My best friend was an AB on a DEMS in Australia Waters during the war and complains he never sees any mention of them in the history books,
    His gunner on a Horlekon, I'm not sure if that is the correct spelling, was a Royal Marine Sgt.
    His ship was a NZ merchantman I think it was called the Taranaka.
    I'll show him your post, he will probably appreciate it more than the bottle of Grouse I bought him for Christmas.
  9. Kyt

    Kyt Άρης

  10. Kitty

    Kitty New Member

    I know a DEMS gunner who went back and forth across the Atlantic, did a trip up to Russia, then back to America, crossed over on a train, brought back a Liberty ship then ran GI's into Omaha as a landing craft operator.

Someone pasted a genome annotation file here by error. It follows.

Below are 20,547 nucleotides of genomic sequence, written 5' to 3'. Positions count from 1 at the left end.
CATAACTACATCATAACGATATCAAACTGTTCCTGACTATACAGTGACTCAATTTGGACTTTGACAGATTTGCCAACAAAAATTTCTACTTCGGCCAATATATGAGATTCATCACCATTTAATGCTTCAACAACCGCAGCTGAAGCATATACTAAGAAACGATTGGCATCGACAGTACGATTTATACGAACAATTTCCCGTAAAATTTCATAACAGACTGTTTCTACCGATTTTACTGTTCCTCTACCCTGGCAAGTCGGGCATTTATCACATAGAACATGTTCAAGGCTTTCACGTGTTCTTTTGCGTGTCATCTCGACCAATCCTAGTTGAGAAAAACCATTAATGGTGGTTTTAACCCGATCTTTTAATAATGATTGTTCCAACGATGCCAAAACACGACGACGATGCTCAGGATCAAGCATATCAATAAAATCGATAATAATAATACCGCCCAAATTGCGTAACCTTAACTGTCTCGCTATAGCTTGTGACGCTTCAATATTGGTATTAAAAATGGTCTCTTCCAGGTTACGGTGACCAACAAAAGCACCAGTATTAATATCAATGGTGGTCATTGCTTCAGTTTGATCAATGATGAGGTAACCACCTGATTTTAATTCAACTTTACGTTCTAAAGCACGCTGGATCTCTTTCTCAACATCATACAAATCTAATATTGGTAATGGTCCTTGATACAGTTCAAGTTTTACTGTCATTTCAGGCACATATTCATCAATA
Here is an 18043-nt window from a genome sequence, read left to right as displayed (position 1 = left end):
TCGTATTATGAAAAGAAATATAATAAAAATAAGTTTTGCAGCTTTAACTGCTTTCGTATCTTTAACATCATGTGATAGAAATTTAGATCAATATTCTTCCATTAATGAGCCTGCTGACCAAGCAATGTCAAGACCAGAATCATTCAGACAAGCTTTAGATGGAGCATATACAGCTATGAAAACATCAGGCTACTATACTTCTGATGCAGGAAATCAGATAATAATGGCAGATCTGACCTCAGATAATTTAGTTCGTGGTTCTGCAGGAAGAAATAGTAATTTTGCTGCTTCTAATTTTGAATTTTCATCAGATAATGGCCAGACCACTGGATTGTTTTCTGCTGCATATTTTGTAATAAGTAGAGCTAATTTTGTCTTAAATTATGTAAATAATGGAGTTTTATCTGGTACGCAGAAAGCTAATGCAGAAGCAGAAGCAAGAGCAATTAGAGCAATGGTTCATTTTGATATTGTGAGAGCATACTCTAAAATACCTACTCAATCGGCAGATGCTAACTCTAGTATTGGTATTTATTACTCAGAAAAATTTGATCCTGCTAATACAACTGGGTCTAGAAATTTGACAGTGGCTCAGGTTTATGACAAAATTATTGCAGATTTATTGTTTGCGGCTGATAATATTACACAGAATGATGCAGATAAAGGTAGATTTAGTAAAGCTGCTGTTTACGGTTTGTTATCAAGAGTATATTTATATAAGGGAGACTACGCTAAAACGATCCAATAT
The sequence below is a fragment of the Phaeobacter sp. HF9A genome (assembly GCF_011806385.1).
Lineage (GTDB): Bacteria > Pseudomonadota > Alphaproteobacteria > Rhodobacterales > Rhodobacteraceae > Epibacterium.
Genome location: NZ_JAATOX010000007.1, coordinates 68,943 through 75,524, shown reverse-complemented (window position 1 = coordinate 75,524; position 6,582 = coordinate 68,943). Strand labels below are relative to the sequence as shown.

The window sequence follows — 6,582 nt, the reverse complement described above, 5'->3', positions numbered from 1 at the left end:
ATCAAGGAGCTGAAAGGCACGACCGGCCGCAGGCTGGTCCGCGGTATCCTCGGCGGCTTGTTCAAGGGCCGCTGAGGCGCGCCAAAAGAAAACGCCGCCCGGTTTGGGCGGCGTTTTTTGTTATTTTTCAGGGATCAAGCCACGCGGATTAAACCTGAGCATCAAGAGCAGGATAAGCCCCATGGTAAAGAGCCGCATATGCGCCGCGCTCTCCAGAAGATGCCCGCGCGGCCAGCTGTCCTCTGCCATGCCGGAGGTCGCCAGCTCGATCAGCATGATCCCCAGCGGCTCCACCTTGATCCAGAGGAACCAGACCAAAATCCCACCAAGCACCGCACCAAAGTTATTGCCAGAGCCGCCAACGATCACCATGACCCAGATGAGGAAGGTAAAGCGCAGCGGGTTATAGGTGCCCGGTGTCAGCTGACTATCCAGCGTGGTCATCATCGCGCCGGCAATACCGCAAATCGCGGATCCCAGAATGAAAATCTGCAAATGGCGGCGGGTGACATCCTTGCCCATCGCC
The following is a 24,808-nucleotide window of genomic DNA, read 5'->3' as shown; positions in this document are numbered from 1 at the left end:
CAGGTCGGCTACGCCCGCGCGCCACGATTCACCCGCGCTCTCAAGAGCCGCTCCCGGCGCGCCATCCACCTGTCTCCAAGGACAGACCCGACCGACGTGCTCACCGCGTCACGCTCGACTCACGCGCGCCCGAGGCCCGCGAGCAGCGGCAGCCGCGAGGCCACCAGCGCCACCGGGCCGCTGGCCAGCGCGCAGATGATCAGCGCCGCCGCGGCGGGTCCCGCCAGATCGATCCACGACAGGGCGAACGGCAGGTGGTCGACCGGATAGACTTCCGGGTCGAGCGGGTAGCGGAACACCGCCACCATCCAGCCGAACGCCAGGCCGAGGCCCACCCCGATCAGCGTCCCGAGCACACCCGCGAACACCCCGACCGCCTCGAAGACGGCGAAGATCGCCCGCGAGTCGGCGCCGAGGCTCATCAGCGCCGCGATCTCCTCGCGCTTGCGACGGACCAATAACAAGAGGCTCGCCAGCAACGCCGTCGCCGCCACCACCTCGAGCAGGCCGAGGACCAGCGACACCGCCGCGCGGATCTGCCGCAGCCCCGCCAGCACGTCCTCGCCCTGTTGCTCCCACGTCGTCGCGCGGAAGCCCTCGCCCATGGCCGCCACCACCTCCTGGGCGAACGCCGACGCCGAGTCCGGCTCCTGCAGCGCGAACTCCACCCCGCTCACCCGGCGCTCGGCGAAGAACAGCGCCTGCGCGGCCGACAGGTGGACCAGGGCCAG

But again near impossible to find anything on the DEMS themselves.
  11. andy maines

    andy maines Guest

    Hi all